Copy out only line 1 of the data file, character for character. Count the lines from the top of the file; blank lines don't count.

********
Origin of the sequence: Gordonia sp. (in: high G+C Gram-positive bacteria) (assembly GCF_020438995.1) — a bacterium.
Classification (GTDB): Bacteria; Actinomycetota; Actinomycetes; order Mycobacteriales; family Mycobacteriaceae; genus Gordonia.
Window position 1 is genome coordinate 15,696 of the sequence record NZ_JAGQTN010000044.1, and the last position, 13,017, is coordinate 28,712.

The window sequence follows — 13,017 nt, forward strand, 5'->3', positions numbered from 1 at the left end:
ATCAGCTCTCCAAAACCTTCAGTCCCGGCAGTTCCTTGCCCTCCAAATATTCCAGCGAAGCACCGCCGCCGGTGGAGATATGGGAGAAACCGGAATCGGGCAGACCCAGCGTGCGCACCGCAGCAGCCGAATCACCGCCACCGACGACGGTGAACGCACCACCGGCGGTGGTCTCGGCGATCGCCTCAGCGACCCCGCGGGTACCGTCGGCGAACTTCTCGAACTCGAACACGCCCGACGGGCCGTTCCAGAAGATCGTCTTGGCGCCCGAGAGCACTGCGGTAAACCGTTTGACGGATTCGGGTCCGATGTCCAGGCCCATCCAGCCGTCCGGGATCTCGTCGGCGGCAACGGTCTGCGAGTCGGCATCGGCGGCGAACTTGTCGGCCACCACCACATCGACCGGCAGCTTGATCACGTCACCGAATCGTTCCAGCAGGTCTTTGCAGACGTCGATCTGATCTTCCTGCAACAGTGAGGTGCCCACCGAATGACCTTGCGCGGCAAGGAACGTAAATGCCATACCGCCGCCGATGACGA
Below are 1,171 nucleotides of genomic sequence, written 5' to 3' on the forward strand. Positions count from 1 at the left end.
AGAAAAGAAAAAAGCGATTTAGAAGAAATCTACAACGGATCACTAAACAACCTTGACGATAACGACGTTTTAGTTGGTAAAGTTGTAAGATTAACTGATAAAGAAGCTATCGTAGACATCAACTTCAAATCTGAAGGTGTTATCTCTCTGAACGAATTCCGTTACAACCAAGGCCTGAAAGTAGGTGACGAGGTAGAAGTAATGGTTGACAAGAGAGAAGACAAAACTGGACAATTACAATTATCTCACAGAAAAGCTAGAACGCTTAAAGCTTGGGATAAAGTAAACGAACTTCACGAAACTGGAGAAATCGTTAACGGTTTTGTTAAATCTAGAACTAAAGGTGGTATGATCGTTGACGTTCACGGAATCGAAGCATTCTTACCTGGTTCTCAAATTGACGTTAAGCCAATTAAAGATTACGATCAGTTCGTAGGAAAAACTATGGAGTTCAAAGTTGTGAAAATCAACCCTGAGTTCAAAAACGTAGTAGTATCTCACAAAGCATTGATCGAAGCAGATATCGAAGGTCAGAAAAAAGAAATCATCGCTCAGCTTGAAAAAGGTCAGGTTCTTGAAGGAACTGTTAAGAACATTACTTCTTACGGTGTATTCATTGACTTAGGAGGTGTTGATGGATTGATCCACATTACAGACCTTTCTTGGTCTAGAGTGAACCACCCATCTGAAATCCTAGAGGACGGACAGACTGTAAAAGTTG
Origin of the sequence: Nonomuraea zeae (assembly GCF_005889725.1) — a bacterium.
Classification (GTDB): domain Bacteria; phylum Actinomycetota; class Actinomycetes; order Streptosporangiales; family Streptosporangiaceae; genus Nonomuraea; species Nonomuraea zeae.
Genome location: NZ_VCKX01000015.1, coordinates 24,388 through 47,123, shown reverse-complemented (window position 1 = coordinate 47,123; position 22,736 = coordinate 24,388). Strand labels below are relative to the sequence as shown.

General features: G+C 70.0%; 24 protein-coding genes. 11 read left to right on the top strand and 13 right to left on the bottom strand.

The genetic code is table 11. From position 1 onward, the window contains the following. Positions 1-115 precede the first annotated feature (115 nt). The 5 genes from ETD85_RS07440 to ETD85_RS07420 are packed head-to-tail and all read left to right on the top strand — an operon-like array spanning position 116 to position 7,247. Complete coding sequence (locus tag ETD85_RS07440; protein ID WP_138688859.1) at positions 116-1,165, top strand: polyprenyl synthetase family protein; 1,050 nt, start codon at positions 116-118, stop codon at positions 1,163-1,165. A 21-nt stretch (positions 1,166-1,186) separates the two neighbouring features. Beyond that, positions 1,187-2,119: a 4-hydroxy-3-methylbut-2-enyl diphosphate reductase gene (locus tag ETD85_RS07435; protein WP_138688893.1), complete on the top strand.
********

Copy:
Origin of the sequence: Gordonia sp. (in: high G+C Gram-positive bacteria) (assembly GCF_020438995.1) — a bacterium.